When the team at The Road Book got in touch earlier this year to discuss providing the images for the 2019 edition, I was thrilled. The 2018 edition had struck me as a great addition to the cycling world. I was impressed by the unparalleled level of detail that the book provides, as well as its sheer size and its beautiful presentation. As a photographer, it is easy to see why I was so excited to be involved.

Immediately, I knew that a special book needed special imagery to match. Over a series of conversations, we decided upon a clear plan. Rather than selecting a number of stand-alone photographs from the world of cycling, we wanted to create a theme which would allow us to tell some kind of narrative story. Given the success of The Road Book’s essays, we wanted to create almost a photo essay, which would have its own story to tell.

Fortunately, I had covered most of the men’s World Tour races. This meant that I had a good library of images to choose from, stretching from sun-drenched shots of the Tour Down Under in January to rain-flecked photographs of the World Championships in Harrogate in September.

But there was a problem. I didn’t have much imagery at all from the women’s World Tour. I got in touch with two very talented photographers who cover the women’s races throughout the season: Francesco Rachello and Eloise Mavian from @Tornanti_cc. I outlined the project and we were all determined to make sure that we could fully represent the cycling year, including both men’s and women’s racing. Needless to say, I was delighted when they said yes.

The next challenge was which theme to choose for the photos. Ever since my first race as a photographer – a local 3/4 Cat. road race – I had never really been a traditional action sports photographer. I never sat on a fast corner, waiting to shoot each rider that would speed past. Instead, what interested me was the very human side of road racing. At races, I would always be restless, constantly walking around, always on the lookout for interesting stories and angles. I love watching spectators, or catching glimpses of riders with their friends and family before and after the races. Road cycling is full of small details that make great images.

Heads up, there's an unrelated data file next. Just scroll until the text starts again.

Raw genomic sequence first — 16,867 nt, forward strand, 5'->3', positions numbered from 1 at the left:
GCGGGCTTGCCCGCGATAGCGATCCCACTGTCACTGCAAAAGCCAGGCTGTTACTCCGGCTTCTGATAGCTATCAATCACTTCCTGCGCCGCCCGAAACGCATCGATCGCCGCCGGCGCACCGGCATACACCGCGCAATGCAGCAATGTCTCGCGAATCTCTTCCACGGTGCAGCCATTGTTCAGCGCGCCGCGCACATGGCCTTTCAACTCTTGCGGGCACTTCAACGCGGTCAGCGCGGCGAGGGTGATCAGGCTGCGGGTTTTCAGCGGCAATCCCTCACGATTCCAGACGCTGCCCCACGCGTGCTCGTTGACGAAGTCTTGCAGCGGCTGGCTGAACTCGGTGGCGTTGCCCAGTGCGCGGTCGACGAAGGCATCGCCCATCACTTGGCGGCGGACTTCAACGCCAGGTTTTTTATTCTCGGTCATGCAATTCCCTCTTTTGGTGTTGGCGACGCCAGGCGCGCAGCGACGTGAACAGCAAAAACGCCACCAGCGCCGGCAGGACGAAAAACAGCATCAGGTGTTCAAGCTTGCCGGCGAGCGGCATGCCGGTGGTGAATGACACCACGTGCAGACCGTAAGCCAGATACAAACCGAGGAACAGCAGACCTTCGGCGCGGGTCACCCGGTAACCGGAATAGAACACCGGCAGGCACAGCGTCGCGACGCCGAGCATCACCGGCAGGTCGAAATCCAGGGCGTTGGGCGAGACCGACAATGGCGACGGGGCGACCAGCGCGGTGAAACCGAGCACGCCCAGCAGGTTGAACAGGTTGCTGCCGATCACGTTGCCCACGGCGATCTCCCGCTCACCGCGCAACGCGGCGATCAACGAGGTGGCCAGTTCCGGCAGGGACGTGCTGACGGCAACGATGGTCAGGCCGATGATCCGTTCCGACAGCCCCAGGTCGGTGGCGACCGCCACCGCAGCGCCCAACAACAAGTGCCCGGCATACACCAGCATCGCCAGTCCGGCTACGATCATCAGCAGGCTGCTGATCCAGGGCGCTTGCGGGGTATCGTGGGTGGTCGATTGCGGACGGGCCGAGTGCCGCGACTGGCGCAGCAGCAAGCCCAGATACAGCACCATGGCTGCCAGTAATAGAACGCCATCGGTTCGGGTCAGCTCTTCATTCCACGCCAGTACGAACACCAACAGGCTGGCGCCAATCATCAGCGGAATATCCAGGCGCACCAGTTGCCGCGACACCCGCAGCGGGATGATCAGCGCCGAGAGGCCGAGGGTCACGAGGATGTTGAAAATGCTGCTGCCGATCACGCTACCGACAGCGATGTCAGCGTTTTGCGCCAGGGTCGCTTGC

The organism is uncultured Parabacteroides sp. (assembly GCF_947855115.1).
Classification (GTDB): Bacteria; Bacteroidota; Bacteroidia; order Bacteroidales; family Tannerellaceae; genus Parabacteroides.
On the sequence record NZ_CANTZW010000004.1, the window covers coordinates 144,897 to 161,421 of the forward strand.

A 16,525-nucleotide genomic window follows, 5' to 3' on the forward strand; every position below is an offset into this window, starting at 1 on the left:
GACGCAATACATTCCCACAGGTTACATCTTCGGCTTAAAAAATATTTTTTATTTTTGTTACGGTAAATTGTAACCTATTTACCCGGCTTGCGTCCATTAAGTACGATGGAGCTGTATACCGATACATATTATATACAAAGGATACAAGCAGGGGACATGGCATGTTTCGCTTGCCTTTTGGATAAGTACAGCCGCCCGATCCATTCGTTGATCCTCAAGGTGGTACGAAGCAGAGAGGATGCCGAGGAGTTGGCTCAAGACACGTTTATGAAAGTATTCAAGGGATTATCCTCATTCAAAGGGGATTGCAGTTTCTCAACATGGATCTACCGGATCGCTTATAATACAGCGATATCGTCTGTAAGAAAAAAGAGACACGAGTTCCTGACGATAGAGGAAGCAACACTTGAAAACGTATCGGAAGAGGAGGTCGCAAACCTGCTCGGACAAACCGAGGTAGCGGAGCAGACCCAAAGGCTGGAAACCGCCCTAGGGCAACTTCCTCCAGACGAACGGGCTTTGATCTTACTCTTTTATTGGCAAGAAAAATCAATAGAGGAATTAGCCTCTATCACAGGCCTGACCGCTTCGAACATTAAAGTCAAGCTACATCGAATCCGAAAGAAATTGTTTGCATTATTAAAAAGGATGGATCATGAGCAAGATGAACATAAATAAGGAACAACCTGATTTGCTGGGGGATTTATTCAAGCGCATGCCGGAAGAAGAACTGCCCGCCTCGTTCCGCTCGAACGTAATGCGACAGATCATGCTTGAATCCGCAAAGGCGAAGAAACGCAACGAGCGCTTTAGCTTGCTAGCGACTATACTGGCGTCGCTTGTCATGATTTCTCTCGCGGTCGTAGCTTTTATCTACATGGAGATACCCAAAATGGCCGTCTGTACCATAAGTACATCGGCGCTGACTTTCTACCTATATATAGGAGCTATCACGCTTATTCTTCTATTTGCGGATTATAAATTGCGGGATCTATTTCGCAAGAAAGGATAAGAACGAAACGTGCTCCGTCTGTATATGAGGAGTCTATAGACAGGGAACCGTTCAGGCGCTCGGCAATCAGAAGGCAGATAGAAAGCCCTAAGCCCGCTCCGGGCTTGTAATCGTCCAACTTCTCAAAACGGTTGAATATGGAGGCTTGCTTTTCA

Most importantly among these various sub-plots is emotion. Cycling is the most emotional of sports, capturing raw pain and suffering, and providing unique opportunities to capture the limits of human performance. Usually, these moments are fleeting, but photographing these small snapshots allows them to last forever – particularly when the images make their way into cycling history via The Road Book. The theme, then, was pure and simple: emotion.

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When the time came to select our 31 images for The Road Book’s gallery, Tornanti and I both chose our favourite photographs from the year, particularly looking for shots that best captured the emotion of road cycling. It was no mean feat. Between us, we had a huge number of favourite photographs, and we also wanted to show the huge range of the cycling season: one-day races, classics, Grand Tours, and each of the moments in between.

We also wanted to make sure that the images featured some of the season’s key riders, including Loulou. Loulou started the year on fire in the classics before spending most of the Tour de France in the yellow jersey – only to lose out to Egan Bernal at the last stages. Bernal was another of the year’s outstanding riders, and he also features in the gallery, as does Mathieu. Mathieu’s season with Amstel Gold solidified his reputation as a current and future star of road cycling, as well as the other disciplines. Of course, the gallery also features Annemiek van Vleuten, following an amazing year that culminated in one of the best rides of the season, soloing 100 km to take the World Championship.

In the end we got to the magic number of 31 images, and I hope that you enjoy looking at them as much as we enjoyed looking back over the season and selecting these moments in time for you.

Take Care

Russ Ellis